Hillary Clinton and Louise Penny tackle nuclear war and diplomacy in new crime novel
A president picks a former rival for secretary of state, who happens to be a woman.
What follows, in the new novel from best-selling author Louise Penny and — in her mystery writing debut — Hillary Clinton, involves intrigue, terrorist attacks, unlikely allies, brilliant young foreign service officers, and perhaps the most vivid love scenes ever co-authored by a former secretary of state.
State of Terror is a cautionary tale, Clinton and Penny said in an interview with Weekend Edition.
"I hope readers will be attuned to that," Clinton said.
At the same time, said Penny, it's meant to be an entertaining read — not a tough "pill to swallow," that explores what happens when "silence allows bad things to breed."
Read on for highlights from the conversation, or click on the audio link to hear the full interview.
On what sparked the story
HC: The impetus for the plot came finally one day when Louise said to me, "So what are the problems that kept you up at night?" And that just triggered my sharing with her some of the things that worried me the most, still worry me today. And among them is what we chose for the plot here, you know — the great fear that nuclear weapons would be obtained by terrorists. That began us trying to figure out, how would this happen and what would have to be done?
LP: Well, that's where having Hillary Clinton so deeply involved makes all the difference. And that's what separates, I think — well there are many things I think that separate state of terror from your average political thriller — and not the least of which is that it's written by two women of a certain age, about women of a certain age.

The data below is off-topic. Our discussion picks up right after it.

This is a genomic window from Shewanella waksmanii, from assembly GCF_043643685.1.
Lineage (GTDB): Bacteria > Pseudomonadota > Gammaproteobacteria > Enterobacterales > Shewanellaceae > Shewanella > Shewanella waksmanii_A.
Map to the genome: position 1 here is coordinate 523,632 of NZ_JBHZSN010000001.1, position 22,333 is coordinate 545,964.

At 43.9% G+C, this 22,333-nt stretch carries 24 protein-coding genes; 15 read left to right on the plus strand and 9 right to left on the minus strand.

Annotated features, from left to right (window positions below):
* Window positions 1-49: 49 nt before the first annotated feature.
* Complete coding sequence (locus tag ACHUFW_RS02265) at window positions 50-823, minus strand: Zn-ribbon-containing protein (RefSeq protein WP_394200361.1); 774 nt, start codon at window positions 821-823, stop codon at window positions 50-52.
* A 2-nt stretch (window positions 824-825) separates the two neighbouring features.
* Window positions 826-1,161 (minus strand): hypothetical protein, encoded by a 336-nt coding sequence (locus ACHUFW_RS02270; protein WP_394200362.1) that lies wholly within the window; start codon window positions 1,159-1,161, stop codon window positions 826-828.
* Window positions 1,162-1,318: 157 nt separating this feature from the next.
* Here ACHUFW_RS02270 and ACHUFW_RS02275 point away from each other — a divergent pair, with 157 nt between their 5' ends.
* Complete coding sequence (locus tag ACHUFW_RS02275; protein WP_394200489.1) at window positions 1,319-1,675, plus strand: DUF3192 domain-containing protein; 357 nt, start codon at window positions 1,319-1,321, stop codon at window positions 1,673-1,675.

On whether the book villain's statement that "most of politics, of so-called democracy, is an illusion, staged for the great unwashed" is based on remarks heard in real life
HC: Absolutely, we are hearing it right now, Scott. We are hearing it, much to my dismay, from people who are in Republican politics. They are officeholders in states, they are in conservative think tanks, and they are saying in many different ways that, you know, "Democracy is maybe not what it's cracked up to be because there are a lot of people who really shouldn't have the vote, who really don't deserve to have an equal voice to mine or to people like me." And honestly, this has been an argument from the very beginning, but it's an argument that we kept overcoming. We kept knocking down the barriers, and now we have a concerted effort to basically rule by minority. And I have said in many public settings over the last a year: What we see happening is to try to implement the lie behind the "big steal" — which is the argument that the former president, his enablers and supporters have made — that if an election doesn't turn out the way you want it to, then you don't have to follow it and you have to set up a system so that it doesn't happen. And their goal is not to lose an election again, and they're going to try to get it set up so heads, they win; tails they win.
On writing their characters
LP: We wanted women who are flawed, who aren't perfect characters — not just women, but in this case, it happens to be women — who don't burst through doors with machine guns, and neither are they victims. But they use their wits, they use their smarts, they have flaws, they have doubts, they have fears and insecurities.
HC: But they are intrepid. They are determined, they are underestimated. But that doesn't stop them from trying to, you know, forge ahead and follow what their instincts and intelligence are telling them.
On venturing into fiction
HC: I have to say, Scott, never having written fiction — but having read a lot of it over many, many years — I always was somewhat taken aback when I would read an author say something like, "I started writing and I was surprised where the characters took me." And I would think, "Well, how could you be surprised? You've created the characters."